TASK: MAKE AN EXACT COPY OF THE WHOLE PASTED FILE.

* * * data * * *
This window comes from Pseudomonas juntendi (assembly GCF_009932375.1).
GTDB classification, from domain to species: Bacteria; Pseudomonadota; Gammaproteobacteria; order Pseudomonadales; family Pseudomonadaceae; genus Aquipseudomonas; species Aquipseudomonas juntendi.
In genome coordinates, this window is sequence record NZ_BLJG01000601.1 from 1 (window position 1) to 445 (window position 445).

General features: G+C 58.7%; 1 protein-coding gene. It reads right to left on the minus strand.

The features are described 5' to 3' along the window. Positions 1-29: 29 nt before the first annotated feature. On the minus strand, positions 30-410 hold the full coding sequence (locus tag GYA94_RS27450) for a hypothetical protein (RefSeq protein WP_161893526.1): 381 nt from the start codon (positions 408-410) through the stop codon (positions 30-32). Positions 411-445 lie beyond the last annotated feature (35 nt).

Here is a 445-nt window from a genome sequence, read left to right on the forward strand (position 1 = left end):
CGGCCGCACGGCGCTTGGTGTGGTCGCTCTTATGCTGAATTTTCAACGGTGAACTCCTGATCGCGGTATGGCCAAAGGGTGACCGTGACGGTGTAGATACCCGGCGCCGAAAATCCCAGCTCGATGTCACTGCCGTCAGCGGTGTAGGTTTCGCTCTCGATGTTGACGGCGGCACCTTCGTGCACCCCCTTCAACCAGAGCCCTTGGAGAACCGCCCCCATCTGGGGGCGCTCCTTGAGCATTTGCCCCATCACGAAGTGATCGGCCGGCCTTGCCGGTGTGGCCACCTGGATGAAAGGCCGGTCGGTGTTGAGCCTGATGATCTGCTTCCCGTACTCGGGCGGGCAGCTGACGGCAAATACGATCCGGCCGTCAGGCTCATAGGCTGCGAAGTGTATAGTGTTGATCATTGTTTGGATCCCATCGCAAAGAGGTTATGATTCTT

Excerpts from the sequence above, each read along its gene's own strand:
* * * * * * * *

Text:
This window comes from Pseudomonas juntendi (assembly GCF_009932375.1).
GTDB classification, from domain to species: Bacteria; Pseudomonadota; Gammaproteobacteria; order Pseudomonadales; family Pseudomonadaceae; genus Aquipseudomonas; species Aquipseudomonas juntendi.
In genome coordinates, this window is sequence record NZ_BLJG01000601.1 from 1 (window position 1) to 445 (window position 445).

General features: G+C 58.7%; 1 protein-coding gene. It reads right to left on the minus strand.

The features are described 5' to 3' along the window. Positions 1-29: 29 nt before the first annotated feature. On the minus strand, positions 30-410 hold the full coding sequence (locus tag GYA94_RS27450) for a hypothetical protein (RefSeq protein WP_161893526.1): 381 nt from the start codon (positions 408-410) through the stop codon (positions 30-32). Positions 411-445 lie beyond the last annotated feature (35 nt).

Here is a 445-nt window from a genome sequence, read left to right on the forward strand (position 1 = left end):
CGGCCGCACGGCGCTTGGTGTGGTCGCTCTTATGCTGAATTTTCAACGGTGAACTCCTGATCGCGGTATGGCCAAAGGGTGACCGTGACGGTGTAGATACCCGGCGCCGAAAATCCCAGCTCGATGTCACTGCCGTCAGCGGTGTAGGTTTCGCTCTCGATGTTGACGGCGGCACCTTCGTGCACCCCCTTCAACCAGAGCCCTTGGAGAACCGCCCCCATCTGGGGGCGCTCCTTGAGCATTTGCCCCATCACGAAGTGATCGGCCGGCCTTGCCGGTGTGGCCACCTGGATGAAAGGCCGGTCGGTGTTGAGCCTGATGATCTGCTTCCCGTACTCGGGCGGGCAGCTGACGGCAAATACGATCCGGCCGTCAGGCTCATAGGCTGCGAAGTGTATAGTGTTGATCATTGTTTGGATCCCATCGCAAAGAGGTTATGATTCTT

Excerpts from the sequence above, each read along its gene's own strand: